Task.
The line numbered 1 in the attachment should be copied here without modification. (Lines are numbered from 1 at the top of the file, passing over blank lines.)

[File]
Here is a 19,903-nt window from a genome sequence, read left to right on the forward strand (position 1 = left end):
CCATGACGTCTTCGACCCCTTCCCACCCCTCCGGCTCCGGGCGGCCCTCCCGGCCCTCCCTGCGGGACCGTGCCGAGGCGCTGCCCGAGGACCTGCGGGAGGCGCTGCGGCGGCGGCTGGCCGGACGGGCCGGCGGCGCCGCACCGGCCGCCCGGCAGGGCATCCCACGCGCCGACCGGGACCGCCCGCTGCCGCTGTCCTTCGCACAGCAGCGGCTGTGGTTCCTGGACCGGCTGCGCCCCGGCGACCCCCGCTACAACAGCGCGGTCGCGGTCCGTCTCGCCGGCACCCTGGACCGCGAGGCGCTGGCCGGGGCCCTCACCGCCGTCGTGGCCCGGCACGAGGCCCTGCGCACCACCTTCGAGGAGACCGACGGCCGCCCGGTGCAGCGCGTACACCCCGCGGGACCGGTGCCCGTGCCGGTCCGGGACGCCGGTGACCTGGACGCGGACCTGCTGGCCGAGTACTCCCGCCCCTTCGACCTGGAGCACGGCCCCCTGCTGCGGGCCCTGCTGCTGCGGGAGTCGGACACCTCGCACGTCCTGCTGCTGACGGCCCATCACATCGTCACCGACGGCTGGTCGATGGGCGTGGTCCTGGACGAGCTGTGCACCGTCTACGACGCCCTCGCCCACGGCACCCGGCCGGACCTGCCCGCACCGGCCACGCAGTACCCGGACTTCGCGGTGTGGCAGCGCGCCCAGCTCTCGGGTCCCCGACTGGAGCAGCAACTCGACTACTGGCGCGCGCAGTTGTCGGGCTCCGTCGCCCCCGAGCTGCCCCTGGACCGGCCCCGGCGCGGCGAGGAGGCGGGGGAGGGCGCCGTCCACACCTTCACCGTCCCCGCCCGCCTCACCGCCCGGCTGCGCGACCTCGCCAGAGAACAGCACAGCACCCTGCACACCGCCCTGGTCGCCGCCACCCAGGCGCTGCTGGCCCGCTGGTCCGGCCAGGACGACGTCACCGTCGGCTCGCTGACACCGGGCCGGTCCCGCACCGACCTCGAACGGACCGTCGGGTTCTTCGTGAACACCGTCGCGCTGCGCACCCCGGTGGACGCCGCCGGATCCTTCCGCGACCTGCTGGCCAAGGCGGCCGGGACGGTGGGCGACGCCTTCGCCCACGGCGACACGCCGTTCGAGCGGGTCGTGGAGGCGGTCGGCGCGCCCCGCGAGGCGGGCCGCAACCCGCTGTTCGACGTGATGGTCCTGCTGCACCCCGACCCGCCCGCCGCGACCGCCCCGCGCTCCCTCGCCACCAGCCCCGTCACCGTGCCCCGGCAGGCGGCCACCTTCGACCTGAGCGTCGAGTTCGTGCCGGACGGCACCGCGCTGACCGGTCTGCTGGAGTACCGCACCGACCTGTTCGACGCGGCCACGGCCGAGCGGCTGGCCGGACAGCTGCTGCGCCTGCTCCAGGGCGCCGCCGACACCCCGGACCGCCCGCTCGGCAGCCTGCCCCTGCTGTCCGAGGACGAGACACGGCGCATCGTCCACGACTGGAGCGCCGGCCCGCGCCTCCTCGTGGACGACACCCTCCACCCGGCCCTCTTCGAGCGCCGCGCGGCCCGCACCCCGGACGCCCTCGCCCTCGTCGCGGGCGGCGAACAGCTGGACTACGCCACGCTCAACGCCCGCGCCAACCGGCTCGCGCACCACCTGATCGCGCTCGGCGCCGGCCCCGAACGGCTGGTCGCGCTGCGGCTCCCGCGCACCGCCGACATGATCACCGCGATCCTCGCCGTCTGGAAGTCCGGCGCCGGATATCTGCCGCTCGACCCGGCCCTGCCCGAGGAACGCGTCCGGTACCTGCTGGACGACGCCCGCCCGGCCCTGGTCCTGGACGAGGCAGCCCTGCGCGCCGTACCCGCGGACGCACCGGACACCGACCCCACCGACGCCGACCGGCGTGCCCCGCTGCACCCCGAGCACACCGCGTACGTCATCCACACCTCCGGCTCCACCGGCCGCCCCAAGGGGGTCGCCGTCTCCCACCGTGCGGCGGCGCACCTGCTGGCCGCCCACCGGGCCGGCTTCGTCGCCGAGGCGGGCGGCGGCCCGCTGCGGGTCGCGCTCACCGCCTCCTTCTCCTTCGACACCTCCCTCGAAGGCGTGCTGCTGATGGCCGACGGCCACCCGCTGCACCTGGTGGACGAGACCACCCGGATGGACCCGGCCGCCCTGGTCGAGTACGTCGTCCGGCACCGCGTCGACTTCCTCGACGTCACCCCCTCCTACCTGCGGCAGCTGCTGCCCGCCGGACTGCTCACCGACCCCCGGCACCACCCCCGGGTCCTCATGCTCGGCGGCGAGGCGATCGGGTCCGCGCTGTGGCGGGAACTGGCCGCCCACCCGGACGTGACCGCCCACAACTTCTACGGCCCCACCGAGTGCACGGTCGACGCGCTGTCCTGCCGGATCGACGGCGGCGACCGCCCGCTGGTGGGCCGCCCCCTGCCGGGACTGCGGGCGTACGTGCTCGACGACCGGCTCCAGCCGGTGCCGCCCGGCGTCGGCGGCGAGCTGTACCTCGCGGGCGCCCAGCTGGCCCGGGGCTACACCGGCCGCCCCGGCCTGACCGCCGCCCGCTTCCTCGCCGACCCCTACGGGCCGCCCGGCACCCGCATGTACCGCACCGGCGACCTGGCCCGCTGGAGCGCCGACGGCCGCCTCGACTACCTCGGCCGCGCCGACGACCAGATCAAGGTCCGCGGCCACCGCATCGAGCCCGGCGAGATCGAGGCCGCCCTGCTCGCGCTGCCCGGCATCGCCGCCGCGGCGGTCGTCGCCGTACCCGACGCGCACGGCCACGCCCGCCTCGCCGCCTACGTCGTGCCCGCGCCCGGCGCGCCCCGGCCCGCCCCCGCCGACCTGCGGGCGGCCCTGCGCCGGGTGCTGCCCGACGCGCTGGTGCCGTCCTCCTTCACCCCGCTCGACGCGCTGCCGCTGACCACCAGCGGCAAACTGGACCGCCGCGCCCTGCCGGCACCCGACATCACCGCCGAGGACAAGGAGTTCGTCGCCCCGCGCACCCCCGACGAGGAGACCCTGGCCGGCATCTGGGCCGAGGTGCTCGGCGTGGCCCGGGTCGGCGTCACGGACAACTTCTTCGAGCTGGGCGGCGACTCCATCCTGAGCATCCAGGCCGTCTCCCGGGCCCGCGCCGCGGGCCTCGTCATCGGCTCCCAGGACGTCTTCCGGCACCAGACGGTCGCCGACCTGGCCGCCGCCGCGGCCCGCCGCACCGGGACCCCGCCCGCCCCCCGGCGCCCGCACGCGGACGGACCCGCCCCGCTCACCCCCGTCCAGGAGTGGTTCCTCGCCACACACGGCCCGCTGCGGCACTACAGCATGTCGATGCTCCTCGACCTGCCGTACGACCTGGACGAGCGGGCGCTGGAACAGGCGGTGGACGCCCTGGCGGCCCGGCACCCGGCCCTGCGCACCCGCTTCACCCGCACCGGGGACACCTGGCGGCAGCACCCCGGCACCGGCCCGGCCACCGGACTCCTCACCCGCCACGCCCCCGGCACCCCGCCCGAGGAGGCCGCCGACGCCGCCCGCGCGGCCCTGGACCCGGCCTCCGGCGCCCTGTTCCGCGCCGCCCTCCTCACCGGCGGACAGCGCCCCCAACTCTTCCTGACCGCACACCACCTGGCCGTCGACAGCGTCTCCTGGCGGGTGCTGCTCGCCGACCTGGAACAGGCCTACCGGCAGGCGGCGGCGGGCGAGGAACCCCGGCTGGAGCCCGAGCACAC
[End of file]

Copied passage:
Here is a 19,903-nt window from a genome sequence, read left to right on the forward strand (position 1 = left end):